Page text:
U.S. Commerce Secretary Wilbur Ross says the U.S. will collect tariffs on  $1.96 billion worth of aluminum sheet from 18 countries after determining the goods were unfairly dumped here, the broadest trade enforcement action by the agency in more than two decades.

Collection of the duties on imports from nations including Germany, Bahrain and Oman will go into effect immediately, even though the department’s determination was preliminary, Ross said. The U.S. International Trade Commission is expected to make a final determination in February 2021, he said.

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“This is the largest and most far-reaching case that our department has brought in more than 20 years,” Ross said Friday morning during an interview with FOX Business’ Maria Bartiromo.

Brazil, Croatia, Egypt, Greece, India, Indonesia, Italy, Romania, Serbia, Slovenia, South Africa, South Korea, Spain, Taiwan and Turkey were also affected.

The money that the U.S. is now moving to collect comes from cash deposits already put down by importers. If the commission rules next year that the countries weren’t unfairly dumping aluminum products, the cash deposits will be returned.

China is not on the list, Ross said, because the department already collects tariffs on Beijing’s aluminum products. That levy has pushed excess Chinese output into other markets, displacing production in those countries and leading their producers to flood the U.S. with goods priced low enough to undercut American manufacturers.

“It’s a very complicated matter,” Ross said, but “there’s a lot of illegal dumping in the U.S., and that’s what we’re clamping down on.”

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LONGMEADOW—Responding to the need for diapers, wipes, tampons, pads and incontinence items among area people in need, St. Andrew’s Episcopal Church and Temple Beth El are conducting another Longmeadow Loves Donation Drive through October.

“We’ve heard from our partners that they’re seeing an increase in demand, and food pantries seeing increased demand have told us they don’t have space for personal care items as they try to keep up with demand for food,” said the Rev. Charlotte H. LaForest, St. Andrew’s rector and one of the founders of the drive. “Public schools and public libraries are another place where people might seek out this kind of assistance. They were completely shut down last spring, and though some school districts have reopened in a reduced capacity, supplying these products often falls to the nurses to supply out of their own pocket. We would love to help supply schools and libraries and are exploring partnerships in these areas.”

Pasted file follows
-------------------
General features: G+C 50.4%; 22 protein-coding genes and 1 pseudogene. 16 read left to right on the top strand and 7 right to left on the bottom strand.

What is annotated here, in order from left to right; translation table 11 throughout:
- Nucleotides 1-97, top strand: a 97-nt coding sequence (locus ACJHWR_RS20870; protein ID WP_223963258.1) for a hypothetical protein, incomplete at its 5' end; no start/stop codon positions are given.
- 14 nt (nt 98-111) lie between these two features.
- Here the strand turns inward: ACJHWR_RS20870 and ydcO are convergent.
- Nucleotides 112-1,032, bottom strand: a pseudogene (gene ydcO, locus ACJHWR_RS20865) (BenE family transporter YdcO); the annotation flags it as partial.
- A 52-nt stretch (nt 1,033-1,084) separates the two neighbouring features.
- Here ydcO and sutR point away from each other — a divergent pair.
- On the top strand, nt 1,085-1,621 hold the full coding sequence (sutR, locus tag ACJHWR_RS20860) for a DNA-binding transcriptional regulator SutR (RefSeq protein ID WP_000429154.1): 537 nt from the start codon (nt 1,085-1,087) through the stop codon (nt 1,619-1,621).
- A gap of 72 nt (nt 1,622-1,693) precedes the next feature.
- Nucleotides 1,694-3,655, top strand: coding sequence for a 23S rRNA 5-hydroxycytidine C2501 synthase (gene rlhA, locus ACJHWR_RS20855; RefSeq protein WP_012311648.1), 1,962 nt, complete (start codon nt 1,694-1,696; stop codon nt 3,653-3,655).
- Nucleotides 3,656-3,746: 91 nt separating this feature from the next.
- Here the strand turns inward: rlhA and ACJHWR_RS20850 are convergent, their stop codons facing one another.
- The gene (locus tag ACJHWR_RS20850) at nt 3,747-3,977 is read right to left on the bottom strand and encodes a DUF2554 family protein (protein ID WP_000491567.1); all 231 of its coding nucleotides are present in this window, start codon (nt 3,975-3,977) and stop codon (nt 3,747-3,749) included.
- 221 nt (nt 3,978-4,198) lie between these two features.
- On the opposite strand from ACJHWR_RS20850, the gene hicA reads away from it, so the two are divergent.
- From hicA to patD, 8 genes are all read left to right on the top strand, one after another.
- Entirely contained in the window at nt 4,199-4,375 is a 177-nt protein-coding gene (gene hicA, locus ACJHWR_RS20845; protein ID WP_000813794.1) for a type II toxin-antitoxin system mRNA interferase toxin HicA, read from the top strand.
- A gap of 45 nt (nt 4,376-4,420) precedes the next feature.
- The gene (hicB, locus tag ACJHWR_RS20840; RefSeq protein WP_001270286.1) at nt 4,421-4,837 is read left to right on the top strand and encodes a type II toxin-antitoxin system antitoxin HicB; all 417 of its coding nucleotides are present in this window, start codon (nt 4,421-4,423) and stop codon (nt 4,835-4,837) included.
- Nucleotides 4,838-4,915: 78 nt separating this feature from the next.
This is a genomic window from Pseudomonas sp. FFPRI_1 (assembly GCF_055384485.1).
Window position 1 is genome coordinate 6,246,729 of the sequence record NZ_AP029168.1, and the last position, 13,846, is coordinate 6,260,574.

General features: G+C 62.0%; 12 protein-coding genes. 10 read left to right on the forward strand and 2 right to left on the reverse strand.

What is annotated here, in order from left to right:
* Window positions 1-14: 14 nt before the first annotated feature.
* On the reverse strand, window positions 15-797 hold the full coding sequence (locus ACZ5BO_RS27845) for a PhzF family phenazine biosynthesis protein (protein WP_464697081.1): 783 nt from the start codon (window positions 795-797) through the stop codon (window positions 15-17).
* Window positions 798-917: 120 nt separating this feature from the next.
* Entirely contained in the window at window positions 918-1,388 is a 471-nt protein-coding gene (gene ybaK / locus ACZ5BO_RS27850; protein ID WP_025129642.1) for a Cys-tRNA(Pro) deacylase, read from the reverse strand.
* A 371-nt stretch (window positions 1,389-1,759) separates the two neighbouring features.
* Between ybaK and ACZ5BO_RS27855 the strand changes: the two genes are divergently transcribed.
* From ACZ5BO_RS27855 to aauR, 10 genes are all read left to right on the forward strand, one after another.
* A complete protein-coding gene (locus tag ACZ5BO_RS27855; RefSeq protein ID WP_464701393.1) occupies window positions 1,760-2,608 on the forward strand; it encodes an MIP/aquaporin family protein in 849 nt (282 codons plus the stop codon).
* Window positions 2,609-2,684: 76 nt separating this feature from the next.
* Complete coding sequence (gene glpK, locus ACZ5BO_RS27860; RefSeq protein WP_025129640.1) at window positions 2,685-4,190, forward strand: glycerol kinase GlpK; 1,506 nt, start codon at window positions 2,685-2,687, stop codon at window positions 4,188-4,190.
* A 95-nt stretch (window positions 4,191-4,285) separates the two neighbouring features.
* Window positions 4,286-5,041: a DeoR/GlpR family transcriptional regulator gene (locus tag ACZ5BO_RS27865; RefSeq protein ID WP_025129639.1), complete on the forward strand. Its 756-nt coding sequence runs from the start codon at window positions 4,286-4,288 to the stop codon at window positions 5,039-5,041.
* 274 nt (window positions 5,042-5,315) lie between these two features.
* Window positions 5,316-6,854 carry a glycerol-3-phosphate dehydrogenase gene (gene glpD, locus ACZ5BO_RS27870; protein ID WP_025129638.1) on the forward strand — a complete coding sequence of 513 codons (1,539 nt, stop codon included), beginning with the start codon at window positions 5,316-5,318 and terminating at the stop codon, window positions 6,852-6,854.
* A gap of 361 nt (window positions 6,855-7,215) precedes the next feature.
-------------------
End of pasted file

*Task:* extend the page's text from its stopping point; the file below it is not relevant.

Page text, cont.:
There is a donation bin at St. Andrew’s behind the church near the back parking lot throughout October, and there will be an information booth and collection site at the St. Andrew’s Annual Pumpkins and Pets on the Hill on Oct. 10.

Anyone who brings a Longmeadow Loves donation to Pumpkins and Pets will receive a free raffle ticket for the raffle basket.

People can support the project also by shopping online at tgt.gifts/longmeadowloves.

“Different types of products needed are listed on the Target registry,” LaForest said. “We’ve chosen to list primarily Target brand on the registry because they are the best value, but any brand would be great.”

Contributions to the May Longmeadow Loves Donation Drive exceeded expectations with donors from throughout Western Massachusetts. “Anyone with the link can order from the registry, so participation is easy, and those who preferred to